Credit: Marlene Rupp, Samadhi Today.

Credit: Marlene Rupp, Samadhi Today.

Many busy professionals swear by a chemical productivity hack: microdosing on psychedelics such as LSD or magic mushrooms. Microdosing psychedelics involves ingesting a very small amount of a drug in order to experience some positive side effects while staying below the dosage threshold that would cause you to trip (i.e. hallucinate). Some of these positives side effects include improved mood and productivity, as well as reduced symptoms of depression and anxiety. However, the first placebo-controlled, double-blind study on microdosing came to far less impressive conclusions. Apparently, microdosing has very limited benefits and quite a few downsides.

The study, which involved 20 healthy young adults, does confirm that microdosing actually has a physiological effect, and its associated alterations in consciousness are not due to the placebo effect. The researchers led by Harriet de Wit, a Professor at the University of Chicago, gave the volunteers doses of either 6.5, 13. or 26 micrograms of LSD or a placebo in random order. The doses were spaced over four sessions, each separated by a week.

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The 13 and 26 microgram doses produced measurable physiological effects, such as increased blood pressure. These doses also increased self-reported ratings of stamina and anxiety, as well as an increase in feelings of bliss and ‘unity with the world’. Previous studies that scanned the brains of people while they were high on LSD found that the drug enhances connectivity between different regions of the brain.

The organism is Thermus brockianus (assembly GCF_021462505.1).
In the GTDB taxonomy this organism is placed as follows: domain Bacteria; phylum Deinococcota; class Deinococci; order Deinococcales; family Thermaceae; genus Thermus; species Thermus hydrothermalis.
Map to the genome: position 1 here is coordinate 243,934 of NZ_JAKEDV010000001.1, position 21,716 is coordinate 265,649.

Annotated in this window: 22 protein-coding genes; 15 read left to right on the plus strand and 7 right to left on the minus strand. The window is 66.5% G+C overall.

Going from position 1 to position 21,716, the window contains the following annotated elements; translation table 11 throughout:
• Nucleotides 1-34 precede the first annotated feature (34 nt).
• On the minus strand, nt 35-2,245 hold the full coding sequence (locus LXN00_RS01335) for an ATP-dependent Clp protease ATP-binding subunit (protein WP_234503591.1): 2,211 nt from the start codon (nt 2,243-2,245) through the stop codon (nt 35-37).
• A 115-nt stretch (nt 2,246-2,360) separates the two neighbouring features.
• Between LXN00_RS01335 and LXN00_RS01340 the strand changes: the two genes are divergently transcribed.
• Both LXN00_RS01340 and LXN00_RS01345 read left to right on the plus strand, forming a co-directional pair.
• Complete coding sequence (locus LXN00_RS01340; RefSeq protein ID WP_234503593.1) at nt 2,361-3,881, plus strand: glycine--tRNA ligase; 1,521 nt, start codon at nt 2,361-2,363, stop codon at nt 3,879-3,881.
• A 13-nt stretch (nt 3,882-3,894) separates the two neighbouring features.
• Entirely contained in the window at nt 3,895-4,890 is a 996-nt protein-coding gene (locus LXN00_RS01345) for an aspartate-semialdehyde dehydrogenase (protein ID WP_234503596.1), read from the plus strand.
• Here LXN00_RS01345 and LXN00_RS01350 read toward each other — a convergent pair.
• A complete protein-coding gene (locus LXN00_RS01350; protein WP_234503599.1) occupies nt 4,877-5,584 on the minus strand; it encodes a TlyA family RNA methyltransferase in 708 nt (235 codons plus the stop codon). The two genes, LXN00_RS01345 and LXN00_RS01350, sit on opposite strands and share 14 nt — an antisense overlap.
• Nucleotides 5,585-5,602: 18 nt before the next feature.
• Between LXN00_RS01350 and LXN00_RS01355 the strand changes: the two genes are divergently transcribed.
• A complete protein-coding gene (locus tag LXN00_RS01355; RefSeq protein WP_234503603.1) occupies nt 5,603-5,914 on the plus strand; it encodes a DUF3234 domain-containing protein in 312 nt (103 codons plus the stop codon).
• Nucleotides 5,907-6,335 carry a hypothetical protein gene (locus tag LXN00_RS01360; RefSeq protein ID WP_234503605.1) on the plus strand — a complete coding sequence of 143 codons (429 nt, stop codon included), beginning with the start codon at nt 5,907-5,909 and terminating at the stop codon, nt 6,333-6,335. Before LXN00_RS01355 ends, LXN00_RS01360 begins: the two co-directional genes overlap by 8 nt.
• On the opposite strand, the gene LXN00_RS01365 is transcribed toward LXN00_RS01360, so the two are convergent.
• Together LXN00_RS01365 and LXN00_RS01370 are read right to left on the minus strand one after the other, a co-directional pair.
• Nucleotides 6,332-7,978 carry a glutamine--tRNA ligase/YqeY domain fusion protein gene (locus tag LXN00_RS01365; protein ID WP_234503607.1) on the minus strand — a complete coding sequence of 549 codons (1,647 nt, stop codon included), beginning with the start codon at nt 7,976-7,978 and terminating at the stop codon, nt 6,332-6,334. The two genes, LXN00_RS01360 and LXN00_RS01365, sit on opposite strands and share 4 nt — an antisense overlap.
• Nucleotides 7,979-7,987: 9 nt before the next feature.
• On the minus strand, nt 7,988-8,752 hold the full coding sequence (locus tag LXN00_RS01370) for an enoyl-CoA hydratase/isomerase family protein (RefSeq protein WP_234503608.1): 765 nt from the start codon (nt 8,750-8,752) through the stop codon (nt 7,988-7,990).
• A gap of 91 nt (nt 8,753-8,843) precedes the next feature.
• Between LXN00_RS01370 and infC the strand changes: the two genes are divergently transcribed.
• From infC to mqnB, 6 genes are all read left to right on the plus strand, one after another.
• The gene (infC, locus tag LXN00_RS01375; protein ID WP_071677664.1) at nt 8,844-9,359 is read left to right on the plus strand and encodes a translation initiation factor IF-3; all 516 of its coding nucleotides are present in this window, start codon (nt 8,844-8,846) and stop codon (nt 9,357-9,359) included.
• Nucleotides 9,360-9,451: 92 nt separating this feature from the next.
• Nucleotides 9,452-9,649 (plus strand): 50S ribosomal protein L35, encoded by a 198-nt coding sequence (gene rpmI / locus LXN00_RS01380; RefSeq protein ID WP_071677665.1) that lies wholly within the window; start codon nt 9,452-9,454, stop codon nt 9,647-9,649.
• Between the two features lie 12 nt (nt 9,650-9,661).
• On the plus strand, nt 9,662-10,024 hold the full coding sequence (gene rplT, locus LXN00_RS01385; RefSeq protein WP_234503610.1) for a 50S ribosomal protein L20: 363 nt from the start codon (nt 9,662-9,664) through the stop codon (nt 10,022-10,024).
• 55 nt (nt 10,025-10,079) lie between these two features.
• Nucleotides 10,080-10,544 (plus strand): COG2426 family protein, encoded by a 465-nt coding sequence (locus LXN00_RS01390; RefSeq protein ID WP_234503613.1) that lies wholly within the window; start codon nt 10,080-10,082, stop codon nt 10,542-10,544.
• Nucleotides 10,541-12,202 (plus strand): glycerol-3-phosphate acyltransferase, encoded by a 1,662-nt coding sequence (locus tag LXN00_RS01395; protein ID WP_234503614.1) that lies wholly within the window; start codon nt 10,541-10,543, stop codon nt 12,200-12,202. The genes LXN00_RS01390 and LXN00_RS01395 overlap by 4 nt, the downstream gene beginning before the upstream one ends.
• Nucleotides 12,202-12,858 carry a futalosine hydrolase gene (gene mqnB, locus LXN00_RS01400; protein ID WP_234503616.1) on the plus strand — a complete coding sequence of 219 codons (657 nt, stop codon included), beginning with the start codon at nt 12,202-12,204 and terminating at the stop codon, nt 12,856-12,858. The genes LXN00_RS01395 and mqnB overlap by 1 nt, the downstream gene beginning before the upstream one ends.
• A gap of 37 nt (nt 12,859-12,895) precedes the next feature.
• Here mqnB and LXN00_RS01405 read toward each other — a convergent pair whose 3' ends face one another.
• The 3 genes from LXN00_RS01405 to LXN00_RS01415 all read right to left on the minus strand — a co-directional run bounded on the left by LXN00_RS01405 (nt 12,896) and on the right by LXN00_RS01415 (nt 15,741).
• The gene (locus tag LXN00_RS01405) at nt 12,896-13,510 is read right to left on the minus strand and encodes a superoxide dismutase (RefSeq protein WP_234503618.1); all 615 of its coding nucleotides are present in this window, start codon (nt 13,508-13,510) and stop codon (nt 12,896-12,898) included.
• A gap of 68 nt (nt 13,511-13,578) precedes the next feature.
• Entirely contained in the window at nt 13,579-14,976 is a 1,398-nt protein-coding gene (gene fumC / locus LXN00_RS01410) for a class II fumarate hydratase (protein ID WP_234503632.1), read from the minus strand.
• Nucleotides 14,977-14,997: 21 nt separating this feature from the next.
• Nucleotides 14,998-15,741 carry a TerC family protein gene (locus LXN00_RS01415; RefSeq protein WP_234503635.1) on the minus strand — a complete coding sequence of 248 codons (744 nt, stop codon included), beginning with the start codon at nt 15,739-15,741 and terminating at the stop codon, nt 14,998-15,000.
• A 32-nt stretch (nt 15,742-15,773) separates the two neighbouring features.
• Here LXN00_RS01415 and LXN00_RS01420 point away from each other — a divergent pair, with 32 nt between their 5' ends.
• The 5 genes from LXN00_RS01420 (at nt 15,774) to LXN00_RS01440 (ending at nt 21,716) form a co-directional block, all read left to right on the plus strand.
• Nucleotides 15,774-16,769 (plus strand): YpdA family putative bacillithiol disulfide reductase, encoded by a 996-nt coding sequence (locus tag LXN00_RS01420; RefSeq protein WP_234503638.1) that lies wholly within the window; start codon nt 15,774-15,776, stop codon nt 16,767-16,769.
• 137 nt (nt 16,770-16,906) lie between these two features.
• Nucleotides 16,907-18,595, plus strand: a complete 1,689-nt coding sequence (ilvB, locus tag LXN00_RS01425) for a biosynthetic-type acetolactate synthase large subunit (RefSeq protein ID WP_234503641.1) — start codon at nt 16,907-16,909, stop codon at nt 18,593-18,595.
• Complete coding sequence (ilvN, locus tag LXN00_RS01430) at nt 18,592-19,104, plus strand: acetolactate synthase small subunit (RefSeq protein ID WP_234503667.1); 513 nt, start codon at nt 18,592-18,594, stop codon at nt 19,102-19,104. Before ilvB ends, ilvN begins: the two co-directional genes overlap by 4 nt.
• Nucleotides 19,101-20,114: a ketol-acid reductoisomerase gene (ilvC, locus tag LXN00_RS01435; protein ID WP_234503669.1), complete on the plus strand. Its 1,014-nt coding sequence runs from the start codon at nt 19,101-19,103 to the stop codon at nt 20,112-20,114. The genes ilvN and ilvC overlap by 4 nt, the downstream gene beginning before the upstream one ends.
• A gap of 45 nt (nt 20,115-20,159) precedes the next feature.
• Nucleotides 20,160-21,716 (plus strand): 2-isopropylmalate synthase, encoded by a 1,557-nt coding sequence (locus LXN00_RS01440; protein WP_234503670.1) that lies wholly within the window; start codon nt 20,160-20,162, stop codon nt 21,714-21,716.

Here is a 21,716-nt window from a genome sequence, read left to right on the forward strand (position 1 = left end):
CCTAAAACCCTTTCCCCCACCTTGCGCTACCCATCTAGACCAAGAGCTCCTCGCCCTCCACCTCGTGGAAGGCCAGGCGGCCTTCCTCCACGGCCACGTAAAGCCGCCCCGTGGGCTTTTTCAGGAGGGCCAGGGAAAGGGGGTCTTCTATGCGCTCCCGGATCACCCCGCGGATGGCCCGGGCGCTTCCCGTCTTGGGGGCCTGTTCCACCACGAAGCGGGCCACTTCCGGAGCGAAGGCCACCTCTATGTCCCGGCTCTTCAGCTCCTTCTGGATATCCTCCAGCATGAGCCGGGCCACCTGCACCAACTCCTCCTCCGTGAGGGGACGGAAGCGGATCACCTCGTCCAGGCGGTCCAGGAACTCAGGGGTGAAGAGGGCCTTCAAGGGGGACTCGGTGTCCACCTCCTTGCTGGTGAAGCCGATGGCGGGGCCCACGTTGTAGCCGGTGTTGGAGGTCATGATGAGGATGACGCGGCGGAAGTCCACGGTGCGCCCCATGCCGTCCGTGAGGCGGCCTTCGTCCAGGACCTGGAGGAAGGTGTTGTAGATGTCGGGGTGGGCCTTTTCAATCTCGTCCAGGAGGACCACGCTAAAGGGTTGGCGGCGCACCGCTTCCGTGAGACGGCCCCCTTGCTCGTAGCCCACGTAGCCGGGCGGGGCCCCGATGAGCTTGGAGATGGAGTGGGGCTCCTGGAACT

However, the authors found no evidence of enhancements in cognition and emotional processing, as were reported anecdotally or by other studies that weren’t placebo-controlled and double-blinded. Instead, the researchers recorded some negative effects. The participants who used microdosing needed more trials on a creativity task and, surprisingly, experienced a slight decrease in positivity ratings for emotionally positive pictures.

“One possible explanation for our results is that LSD reportedly enhances global connectivity in the brain, giving rise to the phenomenon of ‘ego dissolution,’ or a weakening of the boundary between the self and the universe,” the authors wrote in their study published in the journal Biological Psychiatry.

“This increased connectivity between normally distinct networks (default-mode, salience, and frontoparietal attention networks) may affect perception of valenced stimuli, leading subjects to rate ‘positive’ images as less positive.”

This is just the first controlled study on microdosing, and there is still much to learn. Most people who microdose psychedelics do so on a daily basis, so they might experience different effects. As more and more studies highlight the positive effects of psychedelics on mental health and wellbeing, it’s becoming increasingly important to investigate how such drugs subtly affect the brain and body.

“Single “microdoses” of LSD produced orderly dose-related subjective effects in healthy volunteers. These findings indicate that a threshold dose of 13μg of LSD might be used safely in an investigation of repeated administrations. It remains to be determined whether the drug improves mood or cognition in individuals with symptoms of depression,” the authors concluded.